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Looking for church planters

Can we find 60 new church planters in the next decade?

It was a lovely fall day when photographer Stephen Humber, who is also a pastor at Stony Brook Church in Millard, Neb., scouted sites in downtown Omaha, Neb., for the cover photo for this issue of the CL. A month later when Humber and his pastoral colleagues gathered for the photo shoot, it was again a beautiful day—this time thanks to a winter snowfall that increased noticeably during the afternoon.

In this issue CL readers are introduced to the ministries of USMB congregations in Omaha Neb., led by the men pictured on the cover because we want you to catch their vision. Omaha is one of several cities that are growing Mennonite Brethren hubs. Omaha is a place where churches plant churches that plant churches. You can read about Omaha’s 50 years of church planting in our cover story, “Getting ready for an eternal party.” This summer Conection 2012, the USMB biennial convention, will be held in Omaha’s Old Market area. Come to Conection 2012 and become part of the Omaha story. The convention schedule includes opportunities to learn about and serve USMB churches in Omaha, a city in which USMB is actively engaged in church planting.

You will likely hear a lot about planting churches at Conection 2012. USMB leaders are calling us to make church planting a priority for the next decade. Beginning in 2012, the goal is to plant six churches in each of the next 10 years.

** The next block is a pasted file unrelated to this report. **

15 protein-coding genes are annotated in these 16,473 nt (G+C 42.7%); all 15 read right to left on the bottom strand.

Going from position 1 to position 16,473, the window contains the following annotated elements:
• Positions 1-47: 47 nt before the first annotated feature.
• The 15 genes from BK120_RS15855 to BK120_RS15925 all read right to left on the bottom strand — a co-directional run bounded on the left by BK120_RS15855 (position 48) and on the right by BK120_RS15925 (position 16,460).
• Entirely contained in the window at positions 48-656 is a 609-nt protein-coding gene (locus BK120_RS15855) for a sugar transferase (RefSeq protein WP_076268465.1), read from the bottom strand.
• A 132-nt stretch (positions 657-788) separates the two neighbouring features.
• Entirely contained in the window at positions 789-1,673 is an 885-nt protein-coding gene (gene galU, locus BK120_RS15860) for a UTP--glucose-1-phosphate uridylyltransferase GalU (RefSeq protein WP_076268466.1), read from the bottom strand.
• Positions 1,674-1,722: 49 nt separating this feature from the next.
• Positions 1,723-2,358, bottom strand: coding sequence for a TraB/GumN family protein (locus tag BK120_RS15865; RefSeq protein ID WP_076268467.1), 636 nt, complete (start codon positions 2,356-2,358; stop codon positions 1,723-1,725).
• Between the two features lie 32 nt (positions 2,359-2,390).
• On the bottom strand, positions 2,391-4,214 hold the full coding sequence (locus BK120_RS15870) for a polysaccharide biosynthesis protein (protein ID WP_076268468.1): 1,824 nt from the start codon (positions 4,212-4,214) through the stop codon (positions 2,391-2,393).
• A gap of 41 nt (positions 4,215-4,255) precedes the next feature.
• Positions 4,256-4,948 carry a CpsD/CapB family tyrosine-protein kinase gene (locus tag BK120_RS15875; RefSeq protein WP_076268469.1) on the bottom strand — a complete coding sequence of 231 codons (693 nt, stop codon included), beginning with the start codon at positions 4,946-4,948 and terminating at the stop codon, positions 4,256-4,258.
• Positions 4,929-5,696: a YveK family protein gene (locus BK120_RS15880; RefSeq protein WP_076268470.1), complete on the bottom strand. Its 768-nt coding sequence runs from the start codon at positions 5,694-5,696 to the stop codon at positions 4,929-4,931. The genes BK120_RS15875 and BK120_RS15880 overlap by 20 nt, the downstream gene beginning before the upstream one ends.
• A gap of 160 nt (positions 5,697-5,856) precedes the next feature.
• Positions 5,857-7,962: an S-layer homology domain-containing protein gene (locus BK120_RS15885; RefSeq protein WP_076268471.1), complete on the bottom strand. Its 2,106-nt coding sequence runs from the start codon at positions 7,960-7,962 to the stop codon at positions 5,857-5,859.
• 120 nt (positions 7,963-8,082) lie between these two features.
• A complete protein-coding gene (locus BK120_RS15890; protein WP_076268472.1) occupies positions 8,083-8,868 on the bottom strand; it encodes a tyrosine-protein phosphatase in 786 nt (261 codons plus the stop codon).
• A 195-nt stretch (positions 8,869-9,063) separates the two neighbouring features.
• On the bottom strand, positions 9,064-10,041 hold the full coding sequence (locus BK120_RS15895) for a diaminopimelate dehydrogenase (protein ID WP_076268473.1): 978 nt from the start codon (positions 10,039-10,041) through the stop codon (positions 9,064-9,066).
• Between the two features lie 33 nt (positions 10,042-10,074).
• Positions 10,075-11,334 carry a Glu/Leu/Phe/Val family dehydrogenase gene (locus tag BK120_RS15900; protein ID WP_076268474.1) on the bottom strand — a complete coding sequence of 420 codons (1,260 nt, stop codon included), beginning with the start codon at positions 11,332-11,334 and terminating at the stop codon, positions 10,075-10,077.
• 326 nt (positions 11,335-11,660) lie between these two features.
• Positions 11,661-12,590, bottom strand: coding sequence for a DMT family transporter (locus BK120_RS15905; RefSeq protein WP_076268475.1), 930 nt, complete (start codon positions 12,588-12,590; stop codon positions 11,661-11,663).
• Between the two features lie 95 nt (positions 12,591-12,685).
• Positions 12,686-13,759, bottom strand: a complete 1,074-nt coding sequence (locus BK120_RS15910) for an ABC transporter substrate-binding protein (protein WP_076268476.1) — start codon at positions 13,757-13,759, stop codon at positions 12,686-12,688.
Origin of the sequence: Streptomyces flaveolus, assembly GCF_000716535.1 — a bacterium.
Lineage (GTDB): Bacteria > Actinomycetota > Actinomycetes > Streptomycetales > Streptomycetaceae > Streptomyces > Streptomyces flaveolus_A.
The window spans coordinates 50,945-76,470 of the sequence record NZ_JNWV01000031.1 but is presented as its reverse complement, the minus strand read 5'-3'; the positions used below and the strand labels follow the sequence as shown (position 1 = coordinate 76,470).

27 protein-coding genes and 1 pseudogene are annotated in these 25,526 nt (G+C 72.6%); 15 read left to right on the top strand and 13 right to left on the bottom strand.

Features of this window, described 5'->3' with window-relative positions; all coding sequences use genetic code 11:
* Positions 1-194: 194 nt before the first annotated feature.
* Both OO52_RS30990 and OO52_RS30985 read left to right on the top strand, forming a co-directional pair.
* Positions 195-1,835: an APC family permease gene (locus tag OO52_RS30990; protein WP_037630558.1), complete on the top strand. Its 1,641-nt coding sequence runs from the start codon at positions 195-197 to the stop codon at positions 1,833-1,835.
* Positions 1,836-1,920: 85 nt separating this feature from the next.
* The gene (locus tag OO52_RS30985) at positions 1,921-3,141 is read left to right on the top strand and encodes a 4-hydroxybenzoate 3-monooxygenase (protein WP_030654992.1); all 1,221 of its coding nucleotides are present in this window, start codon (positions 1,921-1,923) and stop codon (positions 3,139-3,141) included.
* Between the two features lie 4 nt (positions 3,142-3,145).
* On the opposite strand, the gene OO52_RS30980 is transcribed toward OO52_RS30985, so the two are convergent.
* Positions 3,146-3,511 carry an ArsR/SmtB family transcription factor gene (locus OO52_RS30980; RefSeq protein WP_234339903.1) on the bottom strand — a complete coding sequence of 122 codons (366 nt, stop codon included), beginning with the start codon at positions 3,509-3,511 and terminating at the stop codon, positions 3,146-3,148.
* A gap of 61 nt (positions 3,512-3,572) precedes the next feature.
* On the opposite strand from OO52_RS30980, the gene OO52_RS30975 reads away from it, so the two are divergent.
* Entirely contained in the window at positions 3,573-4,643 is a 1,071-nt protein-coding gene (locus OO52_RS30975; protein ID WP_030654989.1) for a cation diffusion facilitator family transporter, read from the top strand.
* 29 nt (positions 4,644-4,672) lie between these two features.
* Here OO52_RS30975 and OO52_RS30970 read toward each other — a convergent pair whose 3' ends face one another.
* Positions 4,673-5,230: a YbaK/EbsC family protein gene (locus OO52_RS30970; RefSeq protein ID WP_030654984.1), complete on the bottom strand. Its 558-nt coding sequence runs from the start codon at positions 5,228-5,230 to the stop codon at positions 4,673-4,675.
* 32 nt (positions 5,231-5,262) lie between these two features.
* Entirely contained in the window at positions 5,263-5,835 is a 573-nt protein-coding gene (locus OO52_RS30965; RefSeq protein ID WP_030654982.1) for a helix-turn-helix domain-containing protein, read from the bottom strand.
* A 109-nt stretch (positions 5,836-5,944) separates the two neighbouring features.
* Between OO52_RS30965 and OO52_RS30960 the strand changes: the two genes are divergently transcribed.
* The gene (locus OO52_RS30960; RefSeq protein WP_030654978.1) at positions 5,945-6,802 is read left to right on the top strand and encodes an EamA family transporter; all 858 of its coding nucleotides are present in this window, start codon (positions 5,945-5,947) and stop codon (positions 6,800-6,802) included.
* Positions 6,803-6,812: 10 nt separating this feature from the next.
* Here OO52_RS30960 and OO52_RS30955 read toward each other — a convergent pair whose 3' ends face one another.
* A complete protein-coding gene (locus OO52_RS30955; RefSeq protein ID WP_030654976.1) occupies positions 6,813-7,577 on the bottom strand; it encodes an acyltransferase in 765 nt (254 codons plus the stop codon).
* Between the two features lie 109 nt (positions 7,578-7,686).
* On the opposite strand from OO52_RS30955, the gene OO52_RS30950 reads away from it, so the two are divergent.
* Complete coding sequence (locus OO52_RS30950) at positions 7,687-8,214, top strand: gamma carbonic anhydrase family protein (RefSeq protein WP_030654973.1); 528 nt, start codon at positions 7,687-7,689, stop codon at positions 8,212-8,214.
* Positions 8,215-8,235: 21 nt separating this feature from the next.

Which means that if we achieve this objective, we will have identified and prepared 60-plus church planters by 2022.

Church planters, I’ve decided, are gutsy people. Consider the story told by Chris Eidse in this issue of church planting more than 100 years ago in North Carolina. The courage and boldness of these men and women in the face of racism is inspiring. Spend time with the more than one-dozen couples currently leading USMB church plants and you will quickly conclude that they share the same passion and resolve of their cohorts a generation ago. USMB church planters are not a uniform bunch but they are unified in their commitment to seeing individuals, families and communities transformed by God’s saving grace.

Think about church planters the next time you are at church. Look around. Who in your congregation could be a church planter? Who does God bring to mind? And don’t forget yourself. Maybe that potential church planter is you. Pray for this individual and if God continues to nudge you, pass the nudge along. If USMB is going to succeed in planting dozens of new churches in the next decade, we need all the church planters we can find.


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